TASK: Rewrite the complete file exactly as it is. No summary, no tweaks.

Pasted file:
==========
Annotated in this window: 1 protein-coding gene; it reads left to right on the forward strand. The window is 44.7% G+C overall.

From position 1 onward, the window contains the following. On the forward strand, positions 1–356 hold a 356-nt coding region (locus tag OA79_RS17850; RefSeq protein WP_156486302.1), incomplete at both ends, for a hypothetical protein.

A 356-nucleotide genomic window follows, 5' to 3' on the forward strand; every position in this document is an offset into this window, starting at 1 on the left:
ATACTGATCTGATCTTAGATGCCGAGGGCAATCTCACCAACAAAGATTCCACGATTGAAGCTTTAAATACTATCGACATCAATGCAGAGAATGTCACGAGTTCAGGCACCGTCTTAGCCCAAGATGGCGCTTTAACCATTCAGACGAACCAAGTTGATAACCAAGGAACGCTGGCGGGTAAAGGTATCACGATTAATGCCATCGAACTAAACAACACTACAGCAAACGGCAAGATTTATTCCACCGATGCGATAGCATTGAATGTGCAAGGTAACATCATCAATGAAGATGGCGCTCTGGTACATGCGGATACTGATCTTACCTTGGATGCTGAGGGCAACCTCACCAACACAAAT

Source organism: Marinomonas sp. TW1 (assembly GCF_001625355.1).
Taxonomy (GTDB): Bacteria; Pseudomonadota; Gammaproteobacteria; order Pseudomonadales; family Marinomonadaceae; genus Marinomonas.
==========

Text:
Annotated in this window: 1 protein-coding gene; it reads left to right on the forward strand. The window is 44.7% G+C overall.

From position 1 onward, the window contains the following. On the forward strand, positions 1–356 hold a 356-nt coding region (locus tag OA79_RS17850; RefSeq protein WP_156486302.1), incomplete at both ends, for a hypothetical protein.

A 356-nucleotide genomic window follows, 5' to 3' on the forward strand; every position in this document is an offset into this window, starting at 1 on the left:
ATACTGATCTGATCTTAGATGCCGAGGGCAATCTCACCAACAAAGATTCCACGATTGAAGCTTTAAATACTATCGACATCAATGCAGAGAATGTCACGAGTTCAGGCACCGTCTTAGCCCAAGATGGCGCTTTAACCATTCAGACGAACCAAGTTGATAACCAAGGAACGCTGGCGGGTAAAGGTATCACGATTAATGCCATCGAACTAAACAACACTACAGCAAACGGCAAGATTTATTCCACCGATGCGATAGCATTGAATGTGCAAGGTAACATCATCAATGAAGATGGCGCTCTGGTACATGCGGATACTGATCTTACCTTGGATGCTGAGGGCAACCTCACCAACACAAAT

Source organism: Marinomonas sp. TW1 (assembly GCF_001625355.1).
Taxonomy (GTDB): Bacteria; Pseudomonadota; Gammaproteobacteria; order Pseudomonadales; family Marinomonadaceae; genus Marinomonas.